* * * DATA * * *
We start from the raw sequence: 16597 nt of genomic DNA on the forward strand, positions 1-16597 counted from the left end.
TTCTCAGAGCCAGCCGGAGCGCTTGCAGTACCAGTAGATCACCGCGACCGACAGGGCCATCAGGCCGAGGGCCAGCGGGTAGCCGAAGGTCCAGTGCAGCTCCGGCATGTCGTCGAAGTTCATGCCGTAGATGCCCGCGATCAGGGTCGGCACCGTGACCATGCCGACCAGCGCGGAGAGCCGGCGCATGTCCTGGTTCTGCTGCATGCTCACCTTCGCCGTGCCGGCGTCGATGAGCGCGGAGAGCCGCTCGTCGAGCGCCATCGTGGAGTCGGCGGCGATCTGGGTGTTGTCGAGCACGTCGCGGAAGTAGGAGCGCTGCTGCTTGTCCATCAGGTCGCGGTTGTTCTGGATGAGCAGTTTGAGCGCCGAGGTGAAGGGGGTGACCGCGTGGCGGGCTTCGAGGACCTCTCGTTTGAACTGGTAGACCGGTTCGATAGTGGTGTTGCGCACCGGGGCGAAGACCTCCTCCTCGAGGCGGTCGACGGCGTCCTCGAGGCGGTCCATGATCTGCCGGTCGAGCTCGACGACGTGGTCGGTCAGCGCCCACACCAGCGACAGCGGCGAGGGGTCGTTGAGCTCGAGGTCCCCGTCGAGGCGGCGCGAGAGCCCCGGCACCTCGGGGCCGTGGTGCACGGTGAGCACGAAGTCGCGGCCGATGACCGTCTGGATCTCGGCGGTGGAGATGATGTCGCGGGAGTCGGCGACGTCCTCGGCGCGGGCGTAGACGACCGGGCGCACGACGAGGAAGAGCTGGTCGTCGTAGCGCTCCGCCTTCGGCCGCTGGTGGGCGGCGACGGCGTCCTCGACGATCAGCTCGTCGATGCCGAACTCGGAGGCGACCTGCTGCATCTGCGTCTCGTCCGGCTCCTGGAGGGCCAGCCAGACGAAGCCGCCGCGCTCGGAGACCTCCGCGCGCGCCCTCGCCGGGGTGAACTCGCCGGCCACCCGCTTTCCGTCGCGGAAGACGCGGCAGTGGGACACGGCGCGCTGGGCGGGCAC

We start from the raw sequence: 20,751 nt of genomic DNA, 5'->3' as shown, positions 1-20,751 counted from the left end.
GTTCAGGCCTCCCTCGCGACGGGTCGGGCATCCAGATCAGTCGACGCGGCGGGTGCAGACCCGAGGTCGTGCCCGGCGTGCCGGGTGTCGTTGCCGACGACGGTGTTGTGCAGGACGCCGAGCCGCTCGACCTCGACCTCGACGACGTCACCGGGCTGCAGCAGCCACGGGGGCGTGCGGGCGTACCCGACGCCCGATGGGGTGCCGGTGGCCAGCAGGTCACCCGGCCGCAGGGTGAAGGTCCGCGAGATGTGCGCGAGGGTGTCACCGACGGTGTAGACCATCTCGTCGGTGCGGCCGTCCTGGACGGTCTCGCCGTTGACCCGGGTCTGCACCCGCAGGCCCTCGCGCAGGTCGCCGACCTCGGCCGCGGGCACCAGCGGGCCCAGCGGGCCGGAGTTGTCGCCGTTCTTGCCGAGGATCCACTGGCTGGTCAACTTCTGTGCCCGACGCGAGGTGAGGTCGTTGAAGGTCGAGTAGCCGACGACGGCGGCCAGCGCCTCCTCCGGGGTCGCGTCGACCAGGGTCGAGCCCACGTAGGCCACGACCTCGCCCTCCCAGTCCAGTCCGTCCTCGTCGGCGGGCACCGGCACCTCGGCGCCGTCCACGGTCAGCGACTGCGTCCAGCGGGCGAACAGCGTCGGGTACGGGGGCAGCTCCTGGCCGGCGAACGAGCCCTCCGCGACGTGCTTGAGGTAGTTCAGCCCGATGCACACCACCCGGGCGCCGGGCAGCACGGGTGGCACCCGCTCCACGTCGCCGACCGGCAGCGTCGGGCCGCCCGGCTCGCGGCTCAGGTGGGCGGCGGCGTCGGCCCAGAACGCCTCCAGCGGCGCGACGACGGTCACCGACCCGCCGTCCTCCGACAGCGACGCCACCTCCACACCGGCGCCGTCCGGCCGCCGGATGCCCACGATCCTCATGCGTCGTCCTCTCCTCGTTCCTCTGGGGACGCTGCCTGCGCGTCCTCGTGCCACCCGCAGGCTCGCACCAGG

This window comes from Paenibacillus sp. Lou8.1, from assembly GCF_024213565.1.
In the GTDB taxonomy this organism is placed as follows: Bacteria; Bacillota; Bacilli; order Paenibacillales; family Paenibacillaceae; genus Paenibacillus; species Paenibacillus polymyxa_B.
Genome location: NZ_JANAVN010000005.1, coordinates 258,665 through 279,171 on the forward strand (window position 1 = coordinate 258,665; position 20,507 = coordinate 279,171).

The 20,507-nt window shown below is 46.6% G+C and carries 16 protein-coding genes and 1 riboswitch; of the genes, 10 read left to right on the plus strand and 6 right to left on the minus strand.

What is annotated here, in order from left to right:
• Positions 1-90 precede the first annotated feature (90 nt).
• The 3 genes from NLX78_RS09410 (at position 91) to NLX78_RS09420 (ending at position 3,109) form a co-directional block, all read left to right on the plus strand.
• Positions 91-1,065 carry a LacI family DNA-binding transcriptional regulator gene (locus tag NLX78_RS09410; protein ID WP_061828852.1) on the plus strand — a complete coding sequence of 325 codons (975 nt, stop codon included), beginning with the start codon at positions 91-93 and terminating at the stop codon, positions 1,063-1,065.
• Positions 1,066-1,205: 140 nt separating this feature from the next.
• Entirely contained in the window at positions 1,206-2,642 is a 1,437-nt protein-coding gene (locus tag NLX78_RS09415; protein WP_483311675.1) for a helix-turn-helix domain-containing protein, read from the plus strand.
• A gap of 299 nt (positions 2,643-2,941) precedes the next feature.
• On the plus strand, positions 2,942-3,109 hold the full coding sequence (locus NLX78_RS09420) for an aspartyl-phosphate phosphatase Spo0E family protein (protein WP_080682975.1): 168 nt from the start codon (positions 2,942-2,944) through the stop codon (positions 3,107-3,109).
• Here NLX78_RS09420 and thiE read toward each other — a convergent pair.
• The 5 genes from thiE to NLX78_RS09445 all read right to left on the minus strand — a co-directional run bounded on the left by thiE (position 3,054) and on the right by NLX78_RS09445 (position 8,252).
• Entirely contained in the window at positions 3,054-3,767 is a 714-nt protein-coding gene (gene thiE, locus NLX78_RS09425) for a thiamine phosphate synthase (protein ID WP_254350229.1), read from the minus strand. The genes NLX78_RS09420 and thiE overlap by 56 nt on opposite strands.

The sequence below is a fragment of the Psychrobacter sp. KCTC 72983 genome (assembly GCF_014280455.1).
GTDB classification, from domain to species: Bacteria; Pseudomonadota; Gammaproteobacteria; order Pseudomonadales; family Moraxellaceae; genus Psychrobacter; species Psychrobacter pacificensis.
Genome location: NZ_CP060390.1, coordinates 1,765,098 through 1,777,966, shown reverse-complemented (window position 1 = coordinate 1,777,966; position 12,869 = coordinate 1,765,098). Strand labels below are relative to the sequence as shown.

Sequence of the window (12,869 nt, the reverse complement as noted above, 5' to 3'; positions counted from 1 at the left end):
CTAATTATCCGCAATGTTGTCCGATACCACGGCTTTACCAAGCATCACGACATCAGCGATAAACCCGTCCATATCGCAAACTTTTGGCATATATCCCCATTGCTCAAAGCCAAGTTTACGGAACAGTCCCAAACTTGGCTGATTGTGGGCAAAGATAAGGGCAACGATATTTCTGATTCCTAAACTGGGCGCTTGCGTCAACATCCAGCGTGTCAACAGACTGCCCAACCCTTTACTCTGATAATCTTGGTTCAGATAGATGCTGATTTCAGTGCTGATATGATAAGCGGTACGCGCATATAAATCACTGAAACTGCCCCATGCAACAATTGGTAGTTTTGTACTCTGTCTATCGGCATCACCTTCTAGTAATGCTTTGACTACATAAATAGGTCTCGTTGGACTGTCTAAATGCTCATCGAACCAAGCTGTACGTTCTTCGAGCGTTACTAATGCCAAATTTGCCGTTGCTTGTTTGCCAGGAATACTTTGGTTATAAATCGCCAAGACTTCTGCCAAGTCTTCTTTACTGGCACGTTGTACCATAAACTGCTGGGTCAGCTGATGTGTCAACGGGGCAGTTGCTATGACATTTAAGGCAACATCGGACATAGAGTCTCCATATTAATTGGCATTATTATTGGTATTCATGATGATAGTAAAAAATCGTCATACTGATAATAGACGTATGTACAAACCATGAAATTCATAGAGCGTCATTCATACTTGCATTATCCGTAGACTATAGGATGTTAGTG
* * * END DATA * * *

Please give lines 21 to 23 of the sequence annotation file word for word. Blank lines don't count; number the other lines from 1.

GTDB classification, from domain to species: Bacteria; Pseudomonadota; Gammaproteobacteria; order Pseudomonadales; family Moraxellaceae; genus Psychrobacter; species Psychrobacter pacificensis.
Genome location: NZ_CP060390.1, coordinates 1,765,098 through 1,777,966, shown reverse-complemented (window position 1 = coordinate 1,777,966; position 12,869 = coordinate 1,765,098). Strand labels below are relative to the sequence as shown.

Sequence of the window (12,869 nt, the reverse complement as noted above, 5' to 3'; positions counted from 1 at the left end):